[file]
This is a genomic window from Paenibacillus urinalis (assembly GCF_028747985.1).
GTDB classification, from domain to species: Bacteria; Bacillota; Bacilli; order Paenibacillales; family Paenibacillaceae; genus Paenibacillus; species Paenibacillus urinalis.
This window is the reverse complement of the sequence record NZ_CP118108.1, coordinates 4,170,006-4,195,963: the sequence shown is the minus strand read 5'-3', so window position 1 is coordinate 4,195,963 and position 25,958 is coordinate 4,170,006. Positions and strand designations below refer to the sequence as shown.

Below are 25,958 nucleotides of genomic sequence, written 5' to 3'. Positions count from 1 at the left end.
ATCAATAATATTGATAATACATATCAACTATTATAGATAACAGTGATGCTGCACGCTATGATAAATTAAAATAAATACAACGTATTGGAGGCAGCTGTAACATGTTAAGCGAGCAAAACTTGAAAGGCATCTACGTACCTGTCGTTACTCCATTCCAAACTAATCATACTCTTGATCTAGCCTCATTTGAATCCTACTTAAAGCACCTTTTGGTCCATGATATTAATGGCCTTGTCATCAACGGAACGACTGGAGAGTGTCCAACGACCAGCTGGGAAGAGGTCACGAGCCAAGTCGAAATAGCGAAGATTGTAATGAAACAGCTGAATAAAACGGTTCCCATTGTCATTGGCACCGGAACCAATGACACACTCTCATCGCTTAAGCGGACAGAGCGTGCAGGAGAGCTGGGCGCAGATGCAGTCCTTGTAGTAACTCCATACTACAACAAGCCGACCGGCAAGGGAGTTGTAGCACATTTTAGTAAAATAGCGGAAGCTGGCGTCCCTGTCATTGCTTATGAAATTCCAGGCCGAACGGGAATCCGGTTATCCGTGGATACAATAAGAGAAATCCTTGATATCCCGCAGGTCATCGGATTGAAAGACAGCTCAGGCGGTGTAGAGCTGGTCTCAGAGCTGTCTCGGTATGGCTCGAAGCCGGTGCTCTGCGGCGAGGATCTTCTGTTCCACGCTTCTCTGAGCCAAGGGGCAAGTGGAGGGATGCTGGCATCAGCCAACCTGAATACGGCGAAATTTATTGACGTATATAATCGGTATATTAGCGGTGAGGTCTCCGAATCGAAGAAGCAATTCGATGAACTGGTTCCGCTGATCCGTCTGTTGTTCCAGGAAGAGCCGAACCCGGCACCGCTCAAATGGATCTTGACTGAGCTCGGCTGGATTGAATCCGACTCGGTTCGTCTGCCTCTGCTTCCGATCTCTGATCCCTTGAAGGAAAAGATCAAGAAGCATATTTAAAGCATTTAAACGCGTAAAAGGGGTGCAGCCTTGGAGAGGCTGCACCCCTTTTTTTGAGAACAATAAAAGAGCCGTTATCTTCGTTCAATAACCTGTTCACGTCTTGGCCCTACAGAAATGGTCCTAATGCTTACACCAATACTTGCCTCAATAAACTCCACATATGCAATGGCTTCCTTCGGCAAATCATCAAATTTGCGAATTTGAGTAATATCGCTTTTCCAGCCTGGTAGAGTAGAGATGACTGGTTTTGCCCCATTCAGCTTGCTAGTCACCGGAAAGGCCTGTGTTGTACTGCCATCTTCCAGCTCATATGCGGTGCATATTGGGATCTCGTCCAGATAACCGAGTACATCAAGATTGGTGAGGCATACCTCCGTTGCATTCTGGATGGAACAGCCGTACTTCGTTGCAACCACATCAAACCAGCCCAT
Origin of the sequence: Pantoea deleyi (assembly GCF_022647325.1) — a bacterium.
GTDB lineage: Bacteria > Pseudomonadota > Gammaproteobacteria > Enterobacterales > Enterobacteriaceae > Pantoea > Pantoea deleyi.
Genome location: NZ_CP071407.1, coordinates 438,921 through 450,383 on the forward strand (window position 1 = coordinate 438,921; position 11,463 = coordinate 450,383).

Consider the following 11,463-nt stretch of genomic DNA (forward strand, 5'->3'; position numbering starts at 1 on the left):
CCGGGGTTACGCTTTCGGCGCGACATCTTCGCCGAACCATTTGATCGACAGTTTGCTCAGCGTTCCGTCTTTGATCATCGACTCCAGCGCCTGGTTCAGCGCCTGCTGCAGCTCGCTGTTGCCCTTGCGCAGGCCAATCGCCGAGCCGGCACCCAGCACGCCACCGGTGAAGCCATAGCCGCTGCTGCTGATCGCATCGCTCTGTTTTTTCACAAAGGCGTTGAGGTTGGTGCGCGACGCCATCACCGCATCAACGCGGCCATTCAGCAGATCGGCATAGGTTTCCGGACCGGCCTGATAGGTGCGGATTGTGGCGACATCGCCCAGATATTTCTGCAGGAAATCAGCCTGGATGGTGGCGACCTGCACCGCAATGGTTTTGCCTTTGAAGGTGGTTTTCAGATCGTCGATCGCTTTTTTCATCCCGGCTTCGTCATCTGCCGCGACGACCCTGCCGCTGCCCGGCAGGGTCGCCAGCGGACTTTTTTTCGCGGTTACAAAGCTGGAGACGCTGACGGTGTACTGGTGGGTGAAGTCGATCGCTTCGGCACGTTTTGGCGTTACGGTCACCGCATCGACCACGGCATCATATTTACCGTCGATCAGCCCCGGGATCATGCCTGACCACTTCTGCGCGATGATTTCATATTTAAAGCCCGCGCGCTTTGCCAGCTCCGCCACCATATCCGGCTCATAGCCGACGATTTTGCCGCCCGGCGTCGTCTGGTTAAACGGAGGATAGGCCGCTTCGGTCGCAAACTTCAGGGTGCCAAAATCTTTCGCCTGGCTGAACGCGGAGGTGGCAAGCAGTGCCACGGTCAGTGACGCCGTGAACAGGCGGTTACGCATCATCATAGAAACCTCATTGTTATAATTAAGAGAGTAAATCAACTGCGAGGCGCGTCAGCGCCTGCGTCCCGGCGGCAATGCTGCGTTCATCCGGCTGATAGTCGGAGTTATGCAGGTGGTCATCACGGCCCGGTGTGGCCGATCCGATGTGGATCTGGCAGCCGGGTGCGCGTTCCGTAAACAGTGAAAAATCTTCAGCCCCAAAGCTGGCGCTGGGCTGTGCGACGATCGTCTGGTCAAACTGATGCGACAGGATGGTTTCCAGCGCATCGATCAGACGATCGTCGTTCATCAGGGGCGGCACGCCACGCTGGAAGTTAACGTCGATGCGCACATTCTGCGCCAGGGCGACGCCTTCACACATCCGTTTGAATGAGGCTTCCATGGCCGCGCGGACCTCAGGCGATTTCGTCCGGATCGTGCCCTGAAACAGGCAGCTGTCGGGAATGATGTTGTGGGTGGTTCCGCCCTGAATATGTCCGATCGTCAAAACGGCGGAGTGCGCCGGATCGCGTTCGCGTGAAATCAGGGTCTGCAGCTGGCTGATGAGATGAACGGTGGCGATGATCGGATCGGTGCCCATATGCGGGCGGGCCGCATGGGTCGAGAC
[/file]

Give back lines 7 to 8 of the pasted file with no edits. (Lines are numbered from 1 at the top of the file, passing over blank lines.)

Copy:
GTDB lineage: Bacteria > Pseudomonadota > Gammaproteobacteria > Enterobacterales > Enterobacteriaceae > Pantoea > Pantoea deleyi.
Genome location: NZ_CP071407.1, coordinates 438,921 through 450,383 on the forward strand (window position 1 = coordinate 438,921; position 11,463 = coordinate 450,383).